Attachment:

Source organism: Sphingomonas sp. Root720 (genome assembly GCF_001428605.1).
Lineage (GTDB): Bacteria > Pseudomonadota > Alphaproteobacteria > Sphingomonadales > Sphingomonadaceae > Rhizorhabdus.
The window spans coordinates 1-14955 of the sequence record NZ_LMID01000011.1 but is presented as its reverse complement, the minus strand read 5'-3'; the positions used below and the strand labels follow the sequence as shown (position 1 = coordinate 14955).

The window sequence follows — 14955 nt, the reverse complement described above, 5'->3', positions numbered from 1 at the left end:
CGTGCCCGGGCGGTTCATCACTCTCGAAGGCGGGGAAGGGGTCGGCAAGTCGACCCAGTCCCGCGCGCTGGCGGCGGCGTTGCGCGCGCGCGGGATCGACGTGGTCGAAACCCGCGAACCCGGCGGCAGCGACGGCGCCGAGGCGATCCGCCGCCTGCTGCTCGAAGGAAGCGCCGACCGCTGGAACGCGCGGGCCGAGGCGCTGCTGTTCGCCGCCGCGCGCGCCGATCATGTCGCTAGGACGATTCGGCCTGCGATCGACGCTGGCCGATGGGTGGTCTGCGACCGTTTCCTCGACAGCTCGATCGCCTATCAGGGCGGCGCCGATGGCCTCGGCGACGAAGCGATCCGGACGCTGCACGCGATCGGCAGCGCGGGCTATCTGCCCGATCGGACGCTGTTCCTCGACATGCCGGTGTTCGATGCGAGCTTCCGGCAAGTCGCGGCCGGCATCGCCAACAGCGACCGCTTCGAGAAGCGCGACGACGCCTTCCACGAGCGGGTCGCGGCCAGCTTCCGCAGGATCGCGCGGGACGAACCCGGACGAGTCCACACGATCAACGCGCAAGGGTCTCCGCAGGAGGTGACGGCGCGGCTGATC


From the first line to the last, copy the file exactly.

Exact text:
Source organism: Sphingomonas sp. Root720 (genome assembly GCF_001428605.1).
Lineage (GTDB): Bacteria > Pseudomonadota > Alphaproteobacteria > Sphingomonadales > Sphingomonadaceae > Rhizorhabdus.
The window spans coordinates 1-14955 of the sequence record NZ_LMID01000011.1 but is presented as its reverse complement, the minus strand read 5'-3'; the positions used below and the strand labels follow the sequence as shown (position 1 = coordinate 14955).

The window sequence follows — 14955 nt, the reverse complement described above, 5'->3', positions numbered from 1 at the left end:
CGTGCCCGGGCGGTTCATCACTCTCGAAGGCGGGGAAGGGGTCGGCAAGTCGACCCAGTCCCGCGCGCTGGCGGCGGCGTTGCGCGCGCGCGGGATCGACGTGGTCGAAACCCGCGAACCCGGCGGCAGCGACGGCGCCGAGGCGATCCGCCGCCTGCTGCTCGAAGGAAGCGCCGACCGCTGGAACGCGCGGGCCGAGGCGCTGCTGTTCGCCGCCGCGCGCGCCGATCATGTCGCTAGGACGATTCGGCCTGCGATCGACGCTGGCCGATGGGTGGTCTGCGACCGTTTCCTCGACAGCTCGATCGCCTATCAGGGCGGCGCCGATGGCCTCGGCGACGAAGCGATCCGGACGCTGCACGCGATCGGCAGCGCGGGCTATCTGCCCGATCGGACGCTGTTCCTCGACATGCCGGTGTTCGATGCGAGCTTCCGGCAAGTCGCGGCCGGCATCGCCAACAGCGACCGCTTCGAGAAGCGCGACGACGCCTTCCACGAGCGGGTCGCGGCCAGCTTCCGCAGGATCGCGCGGGACGAACCCGGACGAGTCCACACGATCAACGCGCAAGGGTCTCCGCAGGAGGTGACGGCGCGGCTGATC